Zambian government has been urged to address impediments to investment inflows and production growth, and to guarantee stable tax policies.
Zambia Chamber of Mines president Dr Godwin Beene this week said it was imperative to rectify negative investor perceptions of the mining sector in the country.
“Our sector, like any other sector that thrives on engagement with foreigners, is sensitive to public perception. Since the year 2000, when Zambia’s investment policy changed, the new mining sector has been battling a bad press leading to Government putting various measures in place to address complaints from watchdog groups. Some potential investors have found reason for not wanting to invest in the Zambian Mining Sector,” he said.
For instance, miners want the government to remove non-deductibility of the mineral royalty tax, which they say is punitive.
Operationalised in 2016, the tax operates on a sliding scale according to price of copper on the London Metal Exchange.
“We are, however, confident that the recent involvement of the government in the sector, running two large-scale mines, will offer an opportunity to resolve this matter,” Dr Beene said.
Miners also want a review of the electricity tariff framework through finalisation the Cost of Service Study, which is expected to determine the real cost of power production.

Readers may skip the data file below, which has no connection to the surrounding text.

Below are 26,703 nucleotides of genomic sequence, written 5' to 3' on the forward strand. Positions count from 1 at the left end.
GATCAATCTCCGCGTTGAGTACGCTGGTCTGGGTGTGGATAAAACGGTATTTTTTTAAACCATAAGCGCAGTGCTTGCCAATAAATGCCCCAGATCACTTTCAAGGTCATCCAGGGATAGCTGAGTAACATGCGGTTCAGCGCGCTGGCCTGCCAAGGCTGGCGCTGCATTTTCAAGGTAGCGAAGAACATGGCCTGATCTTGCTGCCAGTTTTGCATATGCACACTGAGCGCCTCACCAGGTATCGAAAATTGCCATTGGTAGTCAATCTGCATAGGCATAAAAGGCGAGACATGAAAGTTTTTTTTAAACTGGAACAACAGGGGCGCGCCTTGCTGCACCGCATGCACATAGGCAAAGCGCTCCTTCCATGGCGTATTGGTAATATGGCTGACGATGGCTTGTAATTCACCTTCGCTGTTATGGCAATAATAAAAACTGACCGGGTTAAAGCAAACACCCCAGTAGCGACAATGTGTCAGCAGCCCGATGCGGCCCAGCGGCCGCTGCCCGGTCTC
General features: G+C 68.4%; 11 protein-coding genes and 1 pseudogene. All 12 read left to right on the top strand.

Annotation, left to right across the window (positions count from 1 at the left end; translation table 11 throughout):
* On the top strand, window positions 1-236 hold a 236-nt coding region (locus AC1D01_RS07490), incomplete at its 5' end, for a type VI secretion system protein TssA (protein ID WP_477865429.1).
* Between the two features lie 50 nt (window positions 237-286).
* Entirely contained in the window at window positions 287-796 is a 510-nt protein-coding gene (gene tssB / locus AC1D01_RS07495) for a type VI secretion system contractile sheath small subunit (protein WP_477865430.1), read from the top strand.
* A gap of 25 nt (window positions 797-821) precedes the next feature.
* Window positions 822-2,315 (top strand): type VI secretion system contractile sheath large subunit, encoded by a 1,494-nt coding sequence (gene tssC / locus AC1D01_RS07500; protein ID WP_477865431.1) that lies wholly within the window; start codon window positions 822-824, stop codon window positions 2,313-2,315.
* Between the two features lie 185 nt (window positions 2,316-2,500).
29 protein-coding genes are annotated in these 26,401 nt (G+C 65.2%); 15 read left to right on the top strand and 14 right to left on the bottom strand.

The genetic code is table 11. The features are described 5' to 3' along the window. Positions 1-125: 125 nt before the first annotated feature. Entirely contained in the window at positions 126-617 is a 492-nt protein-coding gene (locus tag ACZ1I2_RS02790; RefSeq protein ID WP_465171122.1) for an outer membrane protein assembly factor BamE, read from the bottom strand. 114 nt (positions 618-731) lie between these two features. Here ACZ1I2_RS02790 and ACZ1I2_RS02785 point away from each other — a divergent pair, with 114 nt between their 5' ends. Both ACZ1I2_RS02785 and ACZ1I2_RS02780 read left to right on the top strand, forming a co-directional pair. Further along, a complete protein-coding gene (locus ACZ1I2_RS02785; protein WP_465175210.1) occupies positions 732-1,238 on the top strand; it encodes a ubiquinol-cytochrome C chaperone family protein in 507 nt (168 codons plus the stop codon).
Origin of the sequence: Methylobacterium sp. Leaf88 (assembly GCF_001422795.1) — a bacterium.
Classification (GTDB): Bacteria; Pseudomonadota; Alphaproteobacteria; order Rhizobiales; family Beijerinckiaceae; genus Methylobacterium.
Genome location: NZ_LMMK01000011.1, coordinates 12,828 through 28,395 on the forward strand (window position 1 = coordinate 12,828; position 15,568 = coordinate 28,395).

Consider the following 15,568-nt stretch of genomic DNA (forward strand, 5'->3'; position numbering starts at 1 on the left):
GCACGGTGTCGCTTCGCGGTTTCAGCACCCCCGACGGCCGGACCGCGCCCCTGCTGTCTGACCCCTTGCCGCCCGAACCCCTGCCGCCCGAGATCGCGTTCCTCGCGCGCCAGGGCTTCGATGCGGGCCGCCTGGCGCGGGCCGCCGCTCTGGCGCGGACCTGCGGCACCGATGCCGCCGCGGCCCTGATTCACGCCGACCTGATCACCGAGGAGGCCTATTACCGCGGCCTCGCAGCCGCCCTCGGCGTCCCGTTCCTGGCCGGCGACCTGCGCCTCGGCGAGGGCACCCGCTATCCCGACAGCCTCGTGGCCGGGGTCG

Vice-President Inonge Wina has acknowledged the concerns, and called for joint efforts to develop a simplified and efficient tax regime. Mines Minister Richard Musukwa has also conceded that relations with investors could be better and has pledged to address areas of concern.
In 2019, Zambia reviewed mining taxes, introduced new duties and increased royalties with the aim of boosting government revenues and reducing the budget deficit.
But miners say the changes have burdened the.
Professor Oliver Saasa and of Premier Consult and Mr Shebo Nalishebo of the Zambia Institute for Policy Analysis and Research have argued that the country has one of the world’s toughest tax regimes for the mining sector.
“Under the new fiscal regime for the mining sector, the effective tax rate – the average rate at which pre-tax profits are taxed – would vary between 86.3 percent and 105 percent depending on the copper price.
“Prior to the new tax regime, Zambia’s mines already faced some of the highest effective tax rates in the world, and that together with an unstable tax environment, the high cost profile of the average Zambian mine makes for a challenging place to do business, resulting in an ever-diminishing investment climate,” they said.
Under the current regime, the effective tax rate for Zambian miners could be over 105 percent if copper price surpasses US$9 000 per tonne.
Mining accounts for more than 70 percent of Zambia’s foreign exchange earnings.